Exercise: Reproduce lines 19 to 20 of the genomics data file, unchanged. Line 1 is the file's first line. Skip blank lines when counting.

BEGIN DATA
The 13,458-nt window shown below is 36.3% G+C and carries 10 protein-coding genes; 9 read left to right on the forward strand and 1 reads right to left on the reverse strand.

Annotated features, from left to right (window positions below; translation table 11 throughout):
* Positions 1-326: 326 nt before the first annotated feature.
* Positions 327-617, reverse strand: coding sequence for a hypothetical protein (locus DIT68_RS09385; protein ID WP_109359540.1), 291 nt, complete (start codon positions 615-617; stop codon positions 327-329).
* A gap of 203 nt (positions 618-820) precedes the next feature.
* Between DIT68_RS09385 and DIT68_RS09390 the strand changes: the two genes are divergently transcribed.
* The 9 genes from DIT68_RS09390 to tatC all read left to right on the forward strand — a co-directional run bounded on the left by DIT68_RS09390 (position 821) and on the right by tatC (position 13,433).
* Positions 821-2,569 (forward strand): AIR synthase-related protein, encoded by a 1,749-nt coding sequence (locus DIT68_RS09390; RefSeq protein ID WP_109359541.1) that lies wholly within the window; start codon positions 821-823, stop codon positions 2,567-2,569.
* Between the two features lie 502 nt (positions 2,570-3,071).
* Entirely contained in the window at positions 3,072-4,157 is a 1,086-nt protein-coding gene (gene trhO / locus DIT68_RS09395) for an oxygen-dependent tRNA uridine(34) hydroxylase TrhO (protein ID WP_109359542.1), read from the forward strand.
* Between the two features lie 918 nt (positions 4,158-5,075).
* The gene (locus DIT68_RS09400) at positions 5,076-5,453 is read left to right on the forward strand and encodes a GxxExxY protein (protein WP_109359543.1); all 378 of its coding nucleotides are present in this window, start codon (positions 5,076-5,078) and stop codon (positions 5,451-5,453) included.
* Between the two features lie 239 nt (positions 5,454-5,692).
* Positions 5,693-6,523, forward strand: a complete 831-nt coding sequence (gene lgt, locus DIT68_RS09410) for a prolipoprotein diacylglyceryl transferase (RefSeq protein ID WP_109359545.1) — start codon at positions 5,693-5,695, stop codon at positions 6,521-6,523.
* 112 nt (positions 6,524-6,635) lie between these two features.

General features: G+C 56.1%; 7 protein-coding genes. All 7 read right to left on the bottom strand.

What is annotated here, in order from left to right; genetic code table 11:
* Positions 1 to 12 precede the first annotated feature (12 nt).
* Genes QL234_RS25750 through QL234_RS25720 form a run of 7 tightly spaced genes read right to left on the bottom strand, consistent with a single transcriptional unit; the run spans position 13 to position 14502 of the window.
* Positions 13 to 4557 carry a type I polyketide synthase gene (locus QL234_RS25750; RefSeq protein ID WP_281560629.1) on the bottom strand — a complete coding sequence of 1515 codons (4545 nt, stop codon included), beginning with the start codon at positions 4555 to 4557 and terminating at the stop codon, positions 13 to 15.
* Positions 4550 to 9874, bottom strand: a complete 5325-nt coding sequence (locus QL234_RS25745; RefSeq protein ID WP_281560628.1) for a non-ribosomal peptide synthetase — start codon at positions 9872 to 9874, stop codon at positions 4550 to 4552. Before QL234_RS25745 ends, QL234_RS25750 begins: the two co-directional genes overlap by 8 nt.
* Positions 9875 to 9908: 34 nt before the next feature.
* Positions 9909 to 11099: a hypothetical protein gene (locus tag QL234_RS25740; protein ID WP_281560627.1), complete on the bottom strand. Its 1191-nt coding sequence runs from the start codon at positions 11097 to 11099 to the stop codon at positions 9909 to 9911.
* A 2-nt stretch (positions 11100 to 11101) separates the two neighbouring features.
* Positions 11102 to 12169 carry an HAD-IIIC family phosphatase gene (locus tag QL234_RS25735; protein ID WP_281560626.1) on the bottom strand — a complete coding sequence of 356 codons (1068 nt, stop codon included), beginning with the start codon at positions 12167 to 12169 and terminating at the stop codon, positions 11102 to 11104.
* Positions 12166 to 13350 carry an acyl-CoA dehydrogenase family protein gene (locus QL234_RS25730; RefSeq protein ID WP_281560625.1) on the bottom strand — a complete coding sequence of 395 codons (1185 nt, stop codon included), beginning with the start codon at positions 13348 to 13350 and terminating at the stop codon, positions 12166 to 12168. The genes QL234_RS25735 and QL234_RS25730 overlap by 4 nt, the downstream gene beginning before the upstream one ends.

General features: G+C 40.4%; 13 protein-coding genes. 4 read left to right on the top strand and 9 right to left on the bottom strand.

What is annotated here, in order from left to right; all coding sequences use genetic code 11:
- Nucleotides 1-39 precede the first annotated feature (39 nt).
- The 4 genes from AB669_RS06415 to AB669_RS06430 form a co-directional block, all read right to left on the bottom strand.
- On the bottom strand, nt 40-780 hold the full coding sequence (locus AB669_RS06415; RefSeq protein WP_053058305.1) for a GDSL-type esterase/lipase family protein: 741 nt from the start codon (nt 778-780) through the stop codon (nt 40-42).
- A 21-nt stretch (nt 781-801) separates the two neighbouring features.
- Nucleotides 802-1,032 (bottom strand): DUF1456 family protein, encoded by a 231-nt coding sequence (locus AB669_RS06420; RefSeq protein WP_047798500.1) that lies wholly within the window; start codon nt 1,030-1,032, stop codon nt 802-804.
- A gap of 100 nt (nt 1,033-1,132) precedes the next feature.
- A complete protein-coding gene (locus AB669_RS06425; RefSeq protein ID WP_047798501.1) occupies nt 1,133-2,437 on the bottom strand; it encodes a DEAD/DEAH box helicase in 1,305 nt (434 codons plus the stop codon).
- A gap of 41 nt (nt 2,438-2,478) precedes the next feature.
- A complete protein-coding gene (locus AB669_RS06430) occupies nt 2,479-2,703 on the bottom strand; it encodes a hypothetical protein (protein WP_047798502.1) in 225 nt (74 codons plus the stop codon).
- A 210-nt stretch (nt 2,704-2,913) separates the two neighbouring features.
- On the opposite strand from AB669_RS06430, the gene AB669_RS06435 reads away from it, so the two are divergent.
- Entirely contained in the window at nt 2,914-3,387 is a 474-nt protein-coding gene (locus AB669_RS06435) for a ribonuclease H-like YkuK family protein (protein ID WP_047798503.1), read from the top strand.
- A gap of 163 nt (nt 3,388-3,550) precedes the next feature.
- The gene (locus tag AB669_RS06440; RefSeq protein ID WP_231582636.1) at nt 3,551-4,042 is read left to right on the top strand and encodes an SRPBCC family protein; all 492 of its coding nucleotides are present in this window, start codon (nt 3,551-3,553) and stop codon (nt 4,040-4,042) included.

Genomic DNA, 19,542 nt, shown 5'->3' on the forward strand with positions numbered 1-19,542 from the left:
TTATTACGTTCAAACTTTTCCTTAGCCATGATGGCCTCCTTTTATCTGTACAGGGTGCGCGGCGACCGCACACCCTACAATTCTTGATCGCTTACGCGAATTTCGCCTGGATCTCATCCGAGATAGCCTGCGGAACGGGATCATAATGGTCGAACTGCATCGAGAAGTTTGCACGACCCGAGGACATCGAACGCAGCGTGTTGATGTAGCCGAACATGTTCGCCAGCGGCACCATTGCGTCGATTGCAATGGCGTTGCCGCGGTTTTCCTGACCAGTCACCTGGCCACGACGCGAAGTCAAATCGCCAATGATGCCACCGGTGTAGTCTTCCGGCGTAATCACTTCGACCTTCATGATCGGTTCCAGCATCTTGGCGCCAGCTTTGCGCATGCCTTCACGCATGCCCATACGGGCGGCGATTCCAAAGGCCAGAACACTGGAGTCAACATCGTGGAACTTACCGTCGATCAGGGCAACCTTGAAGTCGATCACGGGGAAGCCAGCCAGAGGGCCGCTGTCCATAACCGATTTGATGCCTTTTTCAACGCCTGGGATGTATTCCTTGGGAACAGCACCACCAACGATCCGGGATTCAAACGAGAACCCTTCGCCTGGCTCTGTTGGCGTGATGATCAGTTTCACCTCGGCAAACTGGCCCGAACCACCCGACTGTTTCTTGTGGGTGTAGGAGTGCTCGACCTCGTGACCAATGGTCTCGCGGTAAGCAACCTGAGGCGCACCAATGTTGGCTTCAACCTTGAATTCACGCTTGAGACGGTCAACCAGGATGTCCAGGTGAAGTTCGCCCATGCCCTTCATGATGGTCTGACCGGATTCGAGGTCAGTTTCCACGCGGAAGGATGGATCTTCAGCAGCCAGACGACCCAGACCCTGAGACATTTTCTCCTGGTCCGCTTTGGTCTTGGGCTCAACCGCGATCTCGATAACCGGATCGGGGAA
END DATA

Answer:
* Genes QL234_RS25750 through QL234_RS25720 form a run of 7 tightly spaced genes read right to left on the bottom strand, consistent with a single transcriptional unit; the run spans position 13 to position 14502 of the window.
* Positions 13 to 4557 carry a type I polyketide synthase gene (locus QL234_RS25750; RefSeq protein ID WP_281560629.1) on the bottom strand — a complete coding sequence of 1515 codons (4545 nt, stop codon included), beginning with the start codon at positions 4555 to 4557 and terminating at the stop codon, positions 13 to 15.